man. We met at Naples, and afterwards went to Parma together. I gave him the genuine receipt • for the Parmesan cheese, which I went purposely to

procure, while he was examining some statues and • ancient manuscripts. We were ever afterwards on

the most friendly footing imaginable. I was with • him a few mornings before the marriage of Lord C. «W , this very Miss W m 's father. I remem. “ber it well ;- it was at breakfast ;-I often break

fasted with him before he went to the house;-he ' always eat butter'd muffins ; but when I was there, • he used to order dry toast; I always eat dry toast. ' - The bride was with us; I was intimately ac' quainted with her too; she let me into the whole • secret of the courtship. Her father's principal in. • ducement to the match, - it was a long affair, the • B

e state was to be settled on the young • folks at the marriage; no, not all part of the

estate, with the manor in Lincolnshire. "-But, as I was saying, we were at breakfast at • Lord W— 's. His son and the bride were by ; • Lord C. had velvet breeches, and gold clocks to his i stockings; the question was, whether this was . proper? I put it to the bride ; I made her blush, . I warrant you ;-she was a fine woman, a prodigi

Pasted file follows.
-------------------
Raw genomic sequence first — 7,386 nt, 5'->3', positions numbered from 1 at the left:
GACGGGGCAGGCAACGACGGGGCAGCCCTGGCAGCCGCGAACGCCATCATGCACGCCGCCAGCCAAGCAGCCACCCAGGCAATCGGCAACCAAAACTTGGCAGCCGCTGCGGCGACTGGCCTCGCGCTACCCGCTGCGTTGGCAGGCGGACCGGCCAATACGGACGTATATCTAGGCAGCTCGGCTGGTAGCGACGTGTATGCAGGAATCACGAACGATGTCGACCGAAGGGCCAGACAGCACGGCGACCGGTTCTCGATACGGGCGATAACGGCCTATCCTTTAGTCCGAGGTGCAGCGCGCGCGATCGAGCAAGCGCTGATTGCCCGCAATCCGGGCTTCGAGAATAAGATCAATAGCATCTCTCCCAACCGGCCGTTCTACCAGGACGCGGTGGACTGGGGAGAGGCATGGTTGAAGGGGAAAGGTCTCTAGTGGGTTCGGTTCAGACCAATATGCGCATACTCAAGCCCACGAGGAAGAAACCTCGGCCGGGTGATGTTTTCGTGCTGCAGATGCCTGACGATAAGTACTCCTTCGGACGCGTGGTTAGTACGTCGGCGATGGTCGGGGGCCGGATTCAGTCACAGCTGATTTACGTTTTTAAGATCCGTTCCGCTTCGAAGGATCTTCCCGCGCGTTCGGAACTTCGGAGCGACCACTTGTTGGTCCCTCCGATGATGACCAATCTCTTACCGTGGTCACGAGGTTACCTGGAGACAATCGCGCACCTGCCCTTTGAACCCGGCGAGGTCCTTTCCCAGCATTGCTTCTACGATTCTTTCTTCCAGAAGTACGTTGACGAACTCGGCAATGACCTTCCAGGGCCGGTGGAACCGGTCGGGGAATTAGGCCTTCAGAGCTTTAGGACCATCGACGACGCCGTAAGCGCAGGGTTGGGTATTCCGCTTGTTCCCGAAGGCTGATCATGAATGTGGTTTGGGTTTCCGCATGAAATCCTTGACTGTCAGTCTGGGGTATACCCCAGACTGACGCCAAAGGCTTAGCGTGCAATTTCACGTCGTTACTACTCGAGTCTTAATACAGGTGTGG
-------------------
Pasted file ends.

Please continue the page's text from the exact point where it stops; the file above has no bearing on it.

ous fine woman ; she always used my wash-ball: I * wrote out the receipt for her ; it was given me at Vienna by Count 0 ; a very great man Count •O , and knew more of the affairs of the empire

than any man in Germany. From him I first • learned with certainty, that the Dutchess of Lor. raine's two fore-teeth were falso ones. I remem.

ber he had an old grey monkey.-Sister Mary, 'you have heard me tell the story of Count O 's • monkey.'-But here it pleased Heaven that Wil. Tiam called his master out of the room, and saved us from the Count and his old grey monkey.

The superficial knowledge of great men, and accidental acquaintance with some of the vocables of state business, has given him a consequential sort of phraseology, which he applies, with all the gravity in the world, to the most trilling occurrences. When he orders the chaise for his eldest sister, him. self, and me, the white pad for Sophy, and the old roan mare for her attendant, he calls it, 'regulating the order of the procession. When he gives out the wine from the cellar, and the groceries from the store-room (for he does both in person), he tells us, he has been granting the supplies ;' the acceptance, or offer of a visit he lays before . a committee of the whole house ;' and for the killing of the fat ox this Christmas, he called the gentlemen three successive mornings to a grand council of 6 war.'